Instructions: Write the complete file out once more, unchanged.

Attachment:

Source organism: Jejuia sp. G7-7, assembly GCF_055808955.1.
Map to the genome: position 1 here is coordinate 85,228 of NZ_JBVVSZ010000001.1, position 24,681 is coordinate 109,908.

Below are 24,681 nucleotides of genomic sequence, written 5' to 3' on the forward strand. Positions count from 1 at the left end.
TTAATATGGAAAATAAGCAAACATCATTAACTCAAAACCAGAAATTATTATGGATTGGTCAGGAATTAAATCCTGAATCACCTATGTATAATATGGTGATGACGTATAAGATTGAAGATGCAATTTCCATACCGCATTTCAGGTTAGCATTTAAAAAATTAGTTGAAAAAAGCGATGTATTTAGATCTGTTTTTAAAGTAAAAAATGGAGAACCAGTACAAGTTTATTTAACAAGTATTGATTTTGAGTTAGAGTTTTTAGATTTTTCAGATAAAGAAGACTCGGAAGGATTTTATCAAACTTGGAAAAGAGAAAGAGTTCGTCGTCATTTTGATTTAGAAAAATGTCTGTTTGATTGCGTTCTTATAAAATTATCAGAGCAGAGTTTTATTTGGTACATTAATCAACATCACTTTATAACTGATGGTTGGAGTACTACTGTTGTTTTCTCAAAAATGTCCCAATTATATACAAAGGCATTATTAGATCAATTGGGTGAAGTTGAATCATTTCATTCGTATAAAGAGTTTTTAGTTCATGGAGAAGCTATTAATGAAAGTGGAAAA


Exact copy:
Source organism: Jejuia sp. G7-7, assembly GCF_055808955.1.
Map to the genome: position 1 here is coordinate 85,228 of NZ_JBVVSZ010000001.1, position 24,681 is coordinate 109,908.

Below are 24,681 nucleotides of genomic sequence, written 5' to 3' on the forward strand. Positions count from 1 at the left end.
TTAATATGGAAAATAAGCAAACATCATTAACTCAAAACCAGAAATTATTATGGATTGGTCAGGAATTAAATCCTGAATCACCTATGTATAATATGGTGATGACGTATAAGATTGAAGATGCAATTTCCATACCGCATTTCAGGTTAGCATTTAAAAAATTAGTTGAAAAAAGCGATGTATTTAGATCTGTTTTTAAAGTAAAAAATGGAGAACCAGTACAAGTTTATTTAACAAGTATTGATTTTGAGTTAGAGTTTTTAGATTTTTCAGATAAAGAAGACTCGGAAGGATTTTATCAAACTTGGAAAAGAGAAAGAGTTCGTCGTCATTTTGATTTAGAAAAATGTCTGTTTGATTGCGTTCTTATAAAATTATCAGAGCAGAGTTTTATTTGGTACATTAATCAACATCACTTTATAACTGATGGTTGGAGTACTACTGTTGTTTTCTCAAAAATGTCCCAATTATATACAAAGGCATTATTAGATCAATTGGGTGAAGTTGAATCATTTCATTCGTATAAAGAGTTTTTAGTTCATGGAGAAGCTATTAATGAAAGTGGAAAA